The mRNA-1273 vaccine is 94.1% effective in preventing symptomatic infection. This efficacy was consistent across all stratified subgroups (by age, sex, race, ethnicity, and high-risk groups for severe infection) and presented acceptable level of safety [7].
The Ad26.COV2.SCOVID-19 vaccine shows high level of safety and reactogenicity in healthy cases of different ages [8]. The interim analysis assessed 468 cases of symptomatic COVID-19 among 44,325 adult volunteers in South America, South Africa and the United States. The investigational vaccine was reportedly 66% effective at preventing the study’s combined endpoints of moderate and severe COVID-19 at 28 days post-vaccination among all volunteers, including those infected with an emerging viral variant (press release, 29 January 2021).
In this regard, the American Cancer Society recommends that patients with (or who have had) cancer receive the vaccine as soon as it becomes available. However, the studies do not include subgroups with cancer patients. Therefore, it is worth considering whether it is ethical to administer this therapy in cancer patients, without clear scientific evidence on the efficacy and adverse effects of these vaccines in this group of patients.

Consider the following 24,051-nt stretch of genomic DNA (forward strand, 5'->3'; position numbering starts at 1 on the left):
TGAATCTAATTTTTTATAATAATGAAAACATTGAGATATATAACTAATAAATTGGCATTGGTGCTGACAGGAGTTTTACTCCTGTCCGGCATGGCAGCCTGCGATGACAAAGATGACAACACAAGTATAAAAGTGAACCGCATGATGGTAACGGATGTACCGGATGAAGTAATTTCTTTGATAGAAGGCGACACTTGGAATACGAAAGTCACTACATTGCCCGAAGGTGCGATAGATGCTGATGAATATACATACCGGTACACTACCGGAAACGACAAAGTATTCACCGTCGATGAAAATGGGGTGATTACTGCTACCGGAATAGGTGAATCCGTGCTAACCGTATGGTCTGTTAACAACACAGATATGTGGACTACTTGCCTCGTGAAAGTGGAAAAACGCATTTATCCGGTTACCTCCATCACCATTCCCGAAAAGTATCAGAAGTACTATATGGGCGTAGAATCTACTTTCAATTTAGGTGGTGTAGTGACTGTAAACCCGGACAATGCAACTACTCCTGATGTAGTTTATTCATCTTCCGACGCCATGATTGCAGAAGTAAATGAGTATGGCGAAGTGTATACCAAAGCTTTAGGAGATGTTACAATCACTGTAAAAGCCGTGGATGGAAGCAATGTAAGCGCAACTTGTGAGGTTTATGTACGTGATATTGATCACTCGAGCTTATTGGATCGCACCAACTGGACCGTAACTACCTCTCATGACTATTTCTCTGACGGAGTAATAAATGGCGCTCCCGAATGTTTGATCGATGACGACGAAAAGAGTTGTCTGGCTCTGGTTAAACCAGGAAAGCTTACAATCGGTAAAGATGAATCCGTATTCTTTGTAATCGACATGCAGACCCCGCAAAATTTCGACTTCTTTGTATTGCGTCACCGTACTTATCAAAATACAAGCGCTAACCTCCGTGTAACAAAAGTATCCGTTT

2. Comment Development

2.1. First Bullet

Regarding the first question, we present the following analysis:
First item
The ethics of Beauchamp and Childress postulate four basic principles to know: autonomy, beneficence, non-maleficence, and justice [9].
That said, considering Diego Garcia’s hierarchy of ethical principles, we have the ethics of minimums (accounting for the public dimension of humans in their relationships with others, required in all circumstances), which encompasses the principle of non-maleficence and justice. At a lower level, we find that the ethics of maximums (which account for the private sphere, not required at all times) and its principles are beneficence and autonomy [10].
If we apply these principles, starting from the higher (principles of the ethics of minimums) to the subordinate level (principles of the ethics of maximums), and consider the problem at hand, it follows that:
(a)